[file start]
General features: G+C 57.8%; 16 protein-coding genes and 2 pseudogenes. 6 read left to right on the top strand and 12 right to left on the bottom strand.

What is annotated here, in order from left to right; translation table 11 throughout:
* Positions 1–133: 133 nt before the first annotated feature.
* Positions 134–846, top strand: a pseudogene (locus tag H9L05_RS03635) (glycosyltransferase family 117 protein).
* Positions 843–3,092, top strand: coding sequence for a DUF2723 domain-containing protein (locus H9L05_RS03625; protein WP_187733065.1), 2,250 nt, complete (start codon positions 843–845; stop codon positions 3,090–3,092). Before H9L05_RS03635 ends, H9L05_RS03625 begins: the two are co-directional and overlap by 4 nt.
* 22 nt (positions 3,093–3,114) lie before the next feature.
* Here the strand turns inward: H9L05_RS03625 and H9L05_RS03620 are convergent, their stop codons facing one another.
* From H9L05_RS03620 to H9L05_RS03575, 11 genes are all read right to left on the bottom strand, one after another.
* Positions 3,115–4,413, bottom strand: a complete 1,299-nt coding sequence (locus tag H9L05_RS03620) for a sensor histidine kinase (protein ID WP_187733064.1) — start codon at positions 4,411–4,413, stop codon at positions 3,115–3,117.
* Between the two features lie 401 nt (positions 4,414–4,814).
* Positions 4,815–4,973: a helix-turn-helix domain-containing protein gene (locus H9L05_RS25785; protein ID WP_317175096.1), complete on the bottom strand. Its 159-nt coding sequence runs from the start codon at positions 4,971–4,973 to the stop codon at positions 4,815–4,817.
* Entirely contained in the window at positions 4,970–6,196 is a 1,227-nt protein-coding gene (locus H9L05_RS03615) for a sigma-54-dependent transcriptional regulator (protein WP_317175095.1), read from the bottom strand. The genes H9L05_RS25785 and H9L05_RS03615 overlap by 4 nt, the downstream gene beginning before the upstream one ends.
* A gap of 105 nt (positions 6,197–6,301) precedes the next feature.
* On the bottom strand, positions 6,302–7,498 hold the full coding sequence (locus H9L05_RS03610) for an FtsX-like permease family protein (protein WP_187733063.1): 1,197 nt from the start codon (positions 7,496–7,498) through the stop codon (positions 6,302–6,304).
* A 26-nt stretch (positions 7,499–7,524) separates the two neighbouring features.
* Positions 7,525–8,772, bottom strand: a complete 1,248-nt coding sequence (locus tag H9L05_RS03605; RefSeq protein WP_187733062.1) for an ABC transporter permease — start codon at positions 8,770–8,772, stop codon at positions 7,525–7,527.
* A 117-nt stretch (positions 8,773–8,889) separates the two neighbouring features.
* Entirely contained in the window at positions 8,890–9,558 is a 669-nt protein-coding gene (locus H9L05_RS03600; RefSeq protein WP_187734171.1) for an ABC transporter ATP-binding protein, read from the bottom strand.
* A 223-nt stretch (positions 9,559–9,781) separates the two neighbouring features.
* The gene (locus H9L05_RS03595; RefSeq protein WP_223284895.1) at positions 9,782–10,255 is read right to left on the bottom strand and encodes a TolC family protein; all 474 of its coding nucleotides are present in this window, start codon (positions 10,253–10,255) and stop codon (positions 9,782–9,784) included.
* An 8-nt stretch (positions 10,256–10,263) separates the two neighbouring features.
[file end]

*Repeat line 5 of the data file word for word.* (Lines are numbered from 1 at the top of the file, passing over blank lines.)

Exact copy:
* Positions 843–3,092, top strand: coding sequence for a DUF2723 domain-containing protein (locus H9L05_RS03625; protein WP_187733065.1), 2,250 nt, complete (start codon positions 843–845; stop codon positions 3,090–3,092). Before H9L05_RS03635 ends, H9L05_RS03625 begins: the two are co-directional and overlap by 4 nt.